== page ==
The First Cannabis Report From Headset And Nielsen Looks At Weed Vs. Alcohol Sales On Big Holidays
The first cannabis-focused report including Nielsen (NYSE:NLSN) data is out.
The paper, produced by Nielsen and its new data partner for the marijuana industry, Headset, is titled “4/20 The greenest day of the year: Insights and predictions based on four years of data.” It looks at trends and predictions for 4/20, the international day of pot – kind of the Fourth of July or St. Patrick’s Day for weed.
Unlike previous reports out of Headset, this one includes data from consumer insights company Nielsen. The firm, best known for putting out TV ratings and music sales information, provided numbers that uncovered a comparative view into legal cannabis and alcohol sales during consumption holidays.
According to Headset data, April 20th is the single biggest day for cannabis sales each year, driving at least double the revenue of an average day. Interestingly enough, this year, 4/20 will fall on a Saturday. “Since Fridays are typically the biggest sales day of the week, retailers should be ready for 420-eve as well as the holiday itself,” Headset’s CEO Cy Scott explained.
Adding to these comments, Rick Maturo, associate client director at Nielsen’s Bev/Al and Cannabis Practice, explained exclusively that, “From a Nielsen perspective, there are certain holidays throughout the year that we see a significant lift in beverage alcohol sales. A few holidays that come to mind include New Year’s Eve, St. Patrick’s Day, 4th of July and Valentine’s Day.”
He noted, however, that April 20th is not on this list of increased alcohol sales dates. “When compared to cannabis sales on April 20th, we are not currently seeing any significant lifts [in alcohol sales] that mirror the level of elevated sales seen within the legal cannabis space. That said, the lift in legal cannabis sales during 4/20 does reflect how committed the legal cannabis customer base is, especially as they seek out opportunities for experience enhancement and socialization. ”
Weed, Alcohol And Demographics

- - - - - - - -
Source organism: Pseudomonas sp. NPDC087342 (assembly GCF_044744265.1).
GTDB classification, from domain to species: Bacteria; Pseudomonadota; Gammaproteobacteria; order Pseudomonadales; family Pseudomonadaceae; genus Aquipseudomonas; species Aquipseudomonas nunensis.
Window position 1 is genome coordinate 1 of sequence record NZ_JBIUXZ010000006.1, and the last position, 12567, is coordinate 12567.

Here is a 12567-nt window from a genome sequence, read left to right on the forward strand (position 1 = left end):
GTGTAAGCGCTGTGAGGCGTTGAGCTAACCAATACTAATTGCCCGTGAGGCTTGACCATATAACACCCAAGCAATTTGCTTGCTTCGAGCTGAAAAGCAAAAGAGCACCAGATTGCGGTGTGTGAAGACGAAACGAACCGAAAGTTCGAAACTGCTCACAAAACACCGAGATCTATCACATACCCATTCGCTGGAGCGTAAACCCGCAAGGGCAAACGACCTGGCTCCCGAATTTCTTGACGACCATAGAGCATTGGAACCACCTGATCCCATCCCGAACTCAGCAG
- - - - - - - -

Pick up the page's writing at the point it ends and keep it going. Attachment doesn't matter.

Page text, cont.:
The Headset report with Nielsen data provided numerous interesting insights into cannabis consumptions trends on 4/20.
These included notable increases in purchases by Generation Z customers (21 and 22 year-olds), who drove the largest sales surge among all age groups; an unexpected rise in Millennials’ spending; strong demand for beverages and edibles; and abundance of deals and bulk buying offers.
However, the cross-referenced data with alcohol provided an unforeseen look into these dynamics. As Scott explained, format-specific holidays like 4/20 drive massive sales surges, with a 111 percent spike for April 20, 2018.
But, what does this mean? Is it good? Or could it be better?
To establish some comparison, Nielsen provided data for beer sales on St. Patrick’s Day and Independence Day (July 4th).
Is 4/20 The ‘St. Patrick’s Day Of Cannabis’?
According to Nielsen CGA, the sector of Nielsen that tracks on-premise alcohol sales within bars and restaurants, St. Patrick’s Day is the highest grossing day of the year for U.S. bars and restaurants.
In 2018. St. Patrick’s Day fell on a Saturday – just like 4/20 will this year, resulting in big sales for bars and restaurants. In fact, in 2018, St Patrick’s Day beer sales were up 174 percent and spirits sales rose by 153 percent, versus the average day in the year.
Focusing on performance by times of the day, “Brunch” hours (9 a.m. to 11 a.m.) showed the strongest growth for beer sales during St. Patrick’s Day weekend 2018, when compared to the previous weekend. This trend was particularly exacerbated on St Patrick’s Day itself, where “Brunch” showed a huge uplift of 1465 percent.
Happy Hour was, however, the most valuable day-part for beer sales across St Patrick’s Day weekend. Although consumers visit the on-premise (restaurants and bars) earlier on St Patrick’s Day – than on regular days, there was still a 122 percent surge from the mid-afternoon day part (3 p.m. to 5 p.m.), when compared to an average day of the year, and a 12 percent uplift, when compared to the previous Saturday – showing consumers still wait for this part of the day to take advantage of the deals offered.
The Clash Of The ‘Buds’
According to Nielsen data, last year, all “Off-Premise Outlets” (places that are not restaurants or bars, but sell alcoholic beverages) witnessed a 33 percent increase in beer sales during the two-week period including the Fourth of July – when compared to an average two-week period in 2018.
“The combination of summer weather, patriotic festivities, and time off work clearly makes a big impact on the category,” the Headser/Nielsen report explains.
Cannabis sales, however, saw a very small increase for the Fourth.
How sales will fare this year, we’ll be finding out in just a few days.
-Javier Hasse, Forbes Contributor